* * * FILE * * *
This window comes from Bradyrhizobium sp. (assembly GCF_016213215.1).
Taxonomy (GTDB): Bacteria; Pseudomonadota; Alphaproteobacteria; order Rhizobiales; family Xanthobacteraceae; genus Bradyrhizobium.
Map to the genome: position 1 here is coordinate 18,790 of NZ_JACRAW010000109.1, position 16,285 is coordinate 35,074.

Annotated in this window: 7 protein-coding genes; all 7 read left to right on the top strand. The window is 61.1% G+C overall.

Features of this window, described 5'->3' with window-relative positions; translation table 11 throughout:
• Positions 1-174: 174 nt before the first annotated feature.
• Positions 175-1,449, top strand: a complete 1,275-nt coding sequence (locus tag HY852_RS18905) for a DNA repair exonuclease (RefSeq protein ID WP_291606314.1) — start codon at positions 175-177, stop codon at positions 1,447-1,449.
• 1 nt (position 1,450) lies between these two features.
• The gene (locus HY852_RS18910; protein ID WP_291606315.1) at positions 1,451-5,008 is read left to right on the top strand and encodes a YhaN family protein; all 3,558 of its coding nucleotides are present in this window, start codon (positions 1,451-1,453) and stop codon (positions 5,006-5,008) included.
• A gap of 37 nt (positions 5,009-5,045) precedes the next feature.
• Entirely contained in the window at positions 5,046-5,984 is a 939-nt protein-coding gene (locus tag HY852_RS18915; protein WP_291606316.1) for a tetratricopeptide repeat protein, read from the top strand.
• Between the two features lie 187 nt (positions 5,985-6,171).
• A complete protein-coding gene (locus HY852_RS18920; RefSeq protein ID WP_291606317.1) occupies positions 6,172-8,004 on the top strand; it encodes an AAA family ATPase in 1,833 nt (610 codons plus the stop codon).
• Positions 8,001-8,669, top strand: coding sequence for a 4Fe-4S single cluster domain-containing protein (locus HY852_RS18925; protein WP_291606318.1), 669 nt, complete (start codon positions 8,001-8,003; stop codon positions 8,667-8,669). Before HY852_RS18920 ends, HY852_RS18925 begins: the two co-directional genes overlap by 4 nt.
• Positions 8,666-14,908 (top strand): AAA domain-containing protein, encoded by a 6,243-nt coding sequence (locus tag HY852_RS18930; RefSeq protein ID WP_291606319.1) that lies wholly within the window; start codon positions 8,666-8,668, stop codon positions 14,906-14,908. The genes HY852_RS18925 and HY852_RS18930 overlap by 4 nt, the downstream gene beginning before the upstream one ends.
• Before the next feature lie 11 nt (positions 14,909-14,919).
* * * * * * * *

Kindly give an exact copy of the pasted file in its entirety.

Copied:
This window comes from Bradyrhizobium sp. (assembly GCF_016213215.1).
Taxonomy (GTDB): Bacteria; Pseudomonadota; Alphaproteobacteria; order Rhizobiales; family Xanthobacteraceae; genus Bradyrhizobium.
Map to the genome: position 1 here is coordinate 18,790 of NZ_JACRAW010000109.1, position 16,285 is coordinate 35,074.

Annotated in this window: 7 protein-coding genes; all 7 read left to right on the top strand. The window is 61.1% G+C overall.

Features of this window, described 5'->3' with window-relative positions; translation table 11 throughout:
• Positions 1-174: 174 nt before the first annotated feature.
• Positions 175-1,449, top strand: a complete 1,275-nt coding sequence (locus tag HY852_RS18905) for a DNA repair exonuclease (RefSeq protein ID WP_291606314.1) — start codon at positions 175-177, stop codon at positions 1,447-1,449.
• 1 nt (position 1,450) lies between these two features.
• The gene (locus HY852_RS18910; protein ID WP_291606315.1) at positions 1,451-5,008 is read left to right on the top strand and encodes a YhaN family protein; all 3,558 of its coding nucleotides are present in this window, start codon (positions 1,451-1,453) and stop codon (positions 5,006-5,008) included.
• A gap of 37 nt (positions 5,009-5,045) precedes the next feature.
• Entirely contained in the window at positions 5,046-5,984 is a 939-nt protein-coding gene (locus tag HY852_RS18915; protein WP_291606316.1) for a tetratricopeptide repeat protein, read from the top strand.
• Between the two features lie 187 nt (positions 5,985-6,171).
• A complete protein-coding gene (locus HY852_RS18920; RefSeq protein ID WP_291606317.1) occupies positions 6,172-8,004 on the top strand; it encodes an AAA family ATPase in 1,833 nt (610 codons plus the stop codon).
• Positions 8,001-8,669, top strand: coding sequence for a 4Fe-4S single cluster domain-containing protein (locus HY852_RS18925; protein WP_291606318.1), 669 nt, complete (start codon positions 8,001-8,003; stop codon positions 8,667-8,669). Before HY852_RS18920 ends, HY852_RS18925 begins: the two co-directional genes overlap by 4 nt.
• Positions 8,666-14,908 (top strand): AAA domain-containing protein, encoded by a 6,243-nt coding sequence (locus tag HY852_RS18930; RefSeq protein ID WP_291606319.1) that lies wholly within the window; start codon positions 8,666-8,668, stop codon positions 14,906-14,908. The genes HY852_RS18925 and HY852_RS18930 overlap by 4 nt, the downstream gene beginning before the upstream one ends.
• Before the next feature lie 11 nt (positions 14,909-14,919).